Businesses turn their backs on credit to fund growth

Small businesses are not looking to finance to grow as much amid gloomy forecasts. Picture: Sonya Du

Small businesses are not looking to finance to grow as much amid gloomy forecasts. Picture: Sonya Duncan - Credit: Sonya Duncan

Britain's small businesses are forecasting lower growth this year and have backed away from readily available credit amid economic uncertainty made worse by Brexit.

Their confidence is deteriorating, a survey by the British Business Bank showed, despite an improvement in credit conditions, with asset finance and peer-to-peer lending reaching £16.8bn and £1.3bn respectively in 2016.

Only 37% of small- and medium-sized enterprises (SME) expected to grow in the coming year, down from 56% in 2015, but 71% would rather experience slower growth than have their expansion fuelled by borrowed cash, the survey found.

The number of equity investments in Britain's smaller businesses also dropped by 17% last year, following a record year in 2015.

The report said that the decline in confidence among small businesses was due to 'a combination of factors,' including economic jitters, 'with the EU referendum result last year introducing a further element of uncertainty to SMEs' outlook'.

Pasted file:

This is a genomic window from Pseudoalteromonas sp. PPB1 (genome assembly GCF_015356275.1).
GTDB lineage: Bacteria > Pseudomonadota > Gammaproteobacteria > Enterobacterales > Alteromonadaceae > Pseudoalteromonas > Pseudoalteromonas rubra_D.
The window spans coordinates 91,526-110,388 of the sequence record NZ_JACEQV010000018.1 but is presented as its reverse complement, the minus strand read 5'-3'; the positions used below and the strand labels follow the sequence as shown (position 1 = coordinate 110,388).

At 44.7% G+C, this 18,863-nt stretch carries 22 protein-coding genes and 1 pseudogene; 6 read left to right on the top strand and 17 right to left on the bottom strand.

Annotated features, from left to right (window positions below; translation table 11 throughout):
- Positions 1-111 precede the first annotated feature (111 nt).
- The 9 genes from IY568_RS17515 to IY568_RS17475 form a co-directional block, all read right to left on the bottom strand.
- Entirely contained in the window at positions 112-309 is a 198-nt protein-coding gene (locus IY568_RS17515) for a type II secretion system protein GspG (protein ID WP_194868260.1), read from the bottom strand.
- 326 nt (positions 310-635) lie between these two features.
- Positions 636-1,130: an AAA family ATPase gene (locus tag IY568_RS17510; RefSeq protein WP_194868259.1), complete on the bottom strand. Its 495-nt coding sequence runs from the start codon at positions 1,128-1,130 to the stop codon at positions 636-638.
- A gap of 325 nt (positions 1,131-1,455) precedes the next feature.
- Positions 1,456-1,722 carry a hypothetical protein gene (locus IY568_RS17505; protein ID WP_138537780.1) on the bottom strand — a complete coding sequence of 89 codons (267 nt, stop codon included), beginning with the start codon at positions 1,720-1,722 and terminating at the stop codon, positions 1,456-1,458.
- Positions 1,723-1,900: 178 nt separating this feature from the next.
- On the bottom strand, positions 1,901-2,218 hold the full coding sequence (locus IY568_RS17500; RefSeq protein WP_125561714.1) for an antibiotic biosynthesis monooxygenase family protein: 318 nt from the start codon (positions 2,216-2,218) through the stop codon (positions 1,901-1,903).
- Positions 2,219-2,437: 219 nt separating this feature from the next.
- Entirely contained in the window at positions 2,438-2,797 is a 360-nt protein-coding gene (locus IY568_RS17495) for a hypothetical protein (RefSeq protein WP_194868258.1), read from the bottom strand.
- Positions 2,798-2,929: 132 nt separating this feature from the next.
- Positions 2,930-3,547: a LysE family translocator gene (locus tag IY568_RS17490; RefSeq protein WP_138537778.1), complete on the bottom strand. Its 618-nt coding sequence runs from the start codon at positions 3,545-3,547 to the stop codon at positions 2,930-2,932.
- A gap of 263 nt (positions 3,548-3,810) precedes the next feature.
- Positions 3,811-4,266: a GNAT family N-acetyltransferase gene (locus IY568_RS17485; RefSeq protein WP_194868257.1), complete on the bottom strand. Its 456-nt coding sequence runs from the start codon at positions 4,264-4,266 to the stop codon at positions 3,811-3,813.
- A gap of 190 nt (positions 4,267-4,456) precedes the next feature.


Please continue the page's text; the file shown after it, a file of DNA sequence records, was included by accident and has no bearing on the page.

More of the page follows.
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Businesses are also facing emerging inflationary pressures following the Brexit-induced collapse of the pound, making it harder for them to plan and make secure investment decisions, it said.

British Business Bank chief executive Keith Morgan said: 'Our report shows that smaller businesses still face challenges on their growth journey.

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'Despite the improvement in finance markets, many seem to be holding back on their ambition, not simply because they can't access finance but because they're cautious about seeking it in the first place.'

The government-owned bank is hoping to address the problem by raising awareness and confidence about the range of finance options available across the UK and helping small businesses to grow through its support for early-stage and long-term equity programmes.

However, a freedom of information request by the Press Association last autumn showed that nearly a third of public money lent to would-be entrepreneurs to start their own businesses has since become bad debt.

Nearly £72.4m worth of loans distributed through the British Business Bank-backed Start Up Loan scheme was written off or had fallen into debt.

Those figures covered the period between the programme's launch in September 2012 and June 30 2016.

The amount is equivalent to 31% of the £231.8m loaned under the programme since inception and is higher than the £69.7m recouped in loan repayments.

The scheme aims to help people launch small companies by offering personal loans of up to £25,000, which must be used for a business, and was championed by entrepreneur Lord Young as a way of boosting employment across the UK.

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